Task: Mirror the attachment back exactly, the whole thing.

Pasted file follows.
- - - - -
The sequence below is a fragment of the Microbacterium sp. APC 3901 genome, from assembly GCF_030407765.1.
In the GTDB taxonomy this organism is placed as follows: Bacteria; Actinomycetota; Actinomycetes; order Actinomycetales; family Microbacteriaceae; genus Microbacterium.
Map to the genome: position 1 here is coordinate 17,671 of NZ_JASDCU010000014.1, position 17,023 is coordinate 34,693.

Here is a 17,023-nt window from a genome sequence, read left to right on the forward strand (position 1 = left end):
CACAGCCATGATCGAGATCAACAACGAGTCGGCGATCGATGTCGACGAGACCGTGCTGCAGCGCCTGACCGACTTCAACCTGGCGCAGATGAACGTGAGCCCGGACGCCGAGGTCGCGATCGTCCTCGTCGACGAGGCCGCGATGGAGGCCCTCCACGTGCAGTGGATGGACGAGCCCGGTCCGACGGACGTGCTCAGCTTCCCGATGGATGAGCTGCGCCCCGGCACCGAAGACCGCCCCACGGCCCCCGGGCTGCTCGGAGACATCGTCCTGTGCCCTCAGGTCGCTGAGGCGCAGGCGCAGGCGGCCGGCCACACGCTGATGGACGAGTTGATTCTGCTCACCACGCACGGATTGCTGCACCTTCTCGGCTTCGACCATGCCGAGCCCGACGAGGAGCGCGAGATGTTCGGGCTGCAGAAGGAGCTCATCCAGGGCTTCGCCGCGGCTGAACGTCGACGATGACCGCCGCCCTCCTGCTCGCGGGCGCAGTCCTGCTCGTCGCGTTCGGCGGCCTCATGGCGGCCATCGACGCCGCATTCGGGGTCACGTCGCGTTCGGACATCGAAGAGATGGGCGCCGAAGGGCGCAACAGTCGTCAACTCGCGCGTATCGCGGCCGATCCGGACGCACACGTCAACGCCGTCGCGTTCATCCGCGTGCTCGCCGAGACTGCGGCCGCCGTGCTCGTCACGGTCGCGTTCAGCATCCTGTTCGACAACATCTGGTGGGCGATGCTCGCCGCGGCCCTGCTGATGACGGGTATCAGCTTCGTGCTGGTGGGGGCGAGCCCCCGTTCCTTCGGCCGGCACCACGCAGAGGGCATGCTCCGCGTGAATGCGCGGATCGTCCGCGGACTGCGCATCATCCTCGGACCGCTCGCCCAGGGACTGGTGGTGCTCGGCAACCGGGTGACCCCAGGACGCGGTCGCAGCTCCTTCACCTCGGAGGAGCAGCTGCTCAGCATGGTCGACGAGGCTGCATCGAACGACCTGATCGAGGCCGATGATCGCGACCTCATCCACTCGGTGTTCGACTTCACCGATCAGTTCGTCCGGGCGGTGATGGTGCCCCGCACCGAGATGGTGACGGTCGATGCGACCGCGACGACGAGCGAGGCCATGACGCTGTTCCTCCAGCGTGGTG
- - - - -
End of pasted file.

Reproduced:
The sequence below is a fragment of the Microbacterium sp. APC 3901 genome, from assembly GCF_030407765.1.
In the GTDB taxonomy this organism is placed as follows: Bacteria; Actinomycetota; Actinomycetes; order Actinomycetales; family Microbacteriaceae; genus Microbacterium.
Map to the genome: position 1 here is coordinate 17,671 of NZ_JASDCU010000014.1, position 17,023 is coordinate 34,693.

Here is a 17,023-nt window from a genome sequence, read left to right on the forward strand (position 1 = left end):
CACAGCCATGATCGAGATCAACAACGAGTCGGCGATCGATGTCGACGAGACCGTGCTGCAGCGCCTGACCGACTTCAACCTGGCGCAGATGAACGTGAGCCCGGACGCCGAGGTCGCGATCGTCCTCGTCGACGAGGCCGCGATGGAGGCCCTCCACGTGCAGTGGATGGACGAGCCCGGTCCGACGGACGTGCTCAGCTTCCCGATGGATGAGCTGCGCCCCGGCACCGAAGACCGCCCCACGGCCCCCGGGCTGCTCGGAGACATCGTCCTGTGCCCTCAGGTCGCTGAGGCGCAGGCGCAGGCGGCCGGCCACACGCTGATGGACGAGTTGATTCTGCTCACCACGCACGGATTGCTGCACCTTCTCGGCTTCGACCATGCCGAGCCCGACGAGGAGCGCGAGATGTTCGGGCTGCAGAAGGAGCTCATCCAGGGCTTCGCCGCGGCTGAACGTCGACGATGACCGCCGCCCTCCTGCTCGCGGGCGCAGTCCTGCTCGTCGCGTTCGGCGGCCTCATGGCGGCCATCGACGCCGCATTCGGGGTCACGTCGCGTTCGGACATCGAAGAGATGGGCGCCGAAGGGCGCAACAGTCGTCAACTCGCGCGTATCGCGGCCGATCCGGACGCACACGTCAACGCCGTCGCGTTCATCCGCGTGCTCGCCGAGACTGCGGCCGCCGTGCTCGTCACGGTCGCGTTCAGCATCCTGTTCGACAACATCTGGTGGGCGATGCTCGCCGCGGCCCTGCTGATGACGGGTATCAGCTTCGTGCTGGTGGGGGCGAGCCCCCGTTCCTTCGGCCGGCACCACGCAGAGGGCATGCTCCGCGTGAATGCGCGGATCGTCCGCGGACTGCGCATCATCCTCGGACCGCTCGCCCAGGGACTGGTGGTGCTCGGCAACCGGGTGACCCCAGGACGCGGTCGCAGCTCCTTCACCTCGGAGGAGCAGCTGCTCAGCATGGTCGACGAGGCTGCATCGAACGACCTGATCGAGGCCGATGATCGCGACCTCATCCACTCGGTGTTCGACTTCACCGATCAGTTCGTCCGGGCGGTGATGGTGCCCCGCACCGAGATGGTGACGGTCGATGCGACCGCGACGACGAGCGAGGCCATGACGCTGTTCCTCCAGCGTGGTG